Cat at Window

Finding a home where your pets are welcome is a top priority for many pet owners looking for new digs. Though you can always make sweeping changes to a house you’ve purchased (like switching carpet for tile or fencing the yard), that’s generally not an option when you’re renting. And that means that for renters, it’s even more important to find a home that matches your — and your pets’ — needs as closely as possible from the very first day.

Make Sure Your Rental Is Really Pet Friendly

Though many of our tips for house hunting with pets hold true for those shopping for a rental as well, there are a few nuances potential renters will want to keep in mind. We asked Michael Downing, co-founder and COO of Swapt, an online platform that helps renters find the perfect apartments, including those that are certified as pet friendly, for some rental-specific tips.

"It might be obvious, but keep a look out for buildings that actively encourage pets," Downing says. Look beyond simple pet-friendly policies that allow pets on the premises and seek out on-site amenities like dog walkers on staff, a private dog park, a walking trail supplied with bags and trash bins, and dog washing facilities.

And if the building’s pet policy is not explicit, don’t make assumptions. "Be sure to get in touch with the landlord to ensure there’s a pet-friendly clause in the lease," Downing says. Find out about limitations on size and number of pets, as well as what the penalties might be for things like a barking dog.

Location, Location, Location (and Size)

When it comes to choosing a location, remember: It’s not only the pet friendliness of the building that matters — location is an issue, too. Downing suggests contemplating how easily you can get home during the day. Can you run by the building on your lunch hour if you need to let your dog out or give your cat medicine? If you’re new to the area and don’t have someone who can help you out on occasion, this is an important consideration.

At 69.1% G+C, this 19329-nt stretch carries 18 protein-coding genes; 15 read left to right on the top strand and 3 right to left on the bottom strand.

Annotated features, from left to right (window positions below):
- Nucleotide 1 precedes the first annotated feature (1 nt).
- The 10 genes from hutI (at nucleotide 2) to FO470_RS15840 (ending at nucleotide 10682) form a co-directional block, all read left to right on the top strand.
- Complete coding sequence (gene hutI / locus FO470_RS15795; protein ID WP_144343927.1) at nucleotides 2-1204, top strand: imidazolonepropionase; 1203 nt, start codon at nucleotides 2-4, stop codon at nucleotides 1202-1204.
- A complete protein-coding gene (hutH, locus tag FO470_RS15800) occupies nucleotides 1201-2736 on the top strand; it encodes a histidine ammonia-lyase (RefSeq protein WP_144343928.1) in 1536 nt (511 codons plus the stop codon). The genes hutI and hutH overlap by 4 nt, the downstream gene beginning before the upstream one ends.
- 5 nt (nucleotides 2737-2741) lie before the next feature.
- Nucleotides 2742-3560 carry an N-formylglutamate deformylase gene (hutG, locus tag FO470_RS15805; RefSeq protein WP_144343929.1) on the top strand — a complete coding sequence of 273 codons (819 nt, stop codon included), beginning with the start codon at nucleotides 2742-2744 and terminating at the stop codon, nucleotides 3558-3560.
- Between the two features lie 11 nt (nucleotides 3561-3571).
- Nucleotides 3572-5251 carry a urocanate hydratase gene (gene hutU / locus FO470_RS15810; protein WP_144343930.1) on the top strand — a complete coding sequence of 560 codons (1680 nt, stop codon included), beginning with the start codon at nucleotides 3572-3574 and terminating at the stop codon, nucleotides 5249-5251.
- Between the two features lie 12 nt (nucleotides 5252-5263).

Be realistic as well about the amount — and type — of space you and your pet need, both now and in the future. If you have (or may one day have) an energetic, playful dog, a spacious living area as well as a nearby dog park are important. Likewise, if you have a large dog, a fifth-floor walk-up could be problematic if he develops joint issues as he ages and cannot manage the stairs on his own. Though cats are generally a bit easier to accommodate, you might want to look for a home with windows suited for perching — and, in the case of some cats, avoiding carpet could be a smart (security deposit-saving) move.

Finally, if you’re in a market where the perfect place is hard to come by, be prepared to act fast. "Show that you and your pet are responsible tenants. If you’ve lived in another home with the same pet, have a reference letter that vouches for you both," Downing says.

Apartment living comes with its own pet-specific considerations, but that doesn’t mean you and your pet can’t live happily in a smaller space. And if you’re thinking about adding a pet to your family, let us suggest some apartment-friendly dog breeds.

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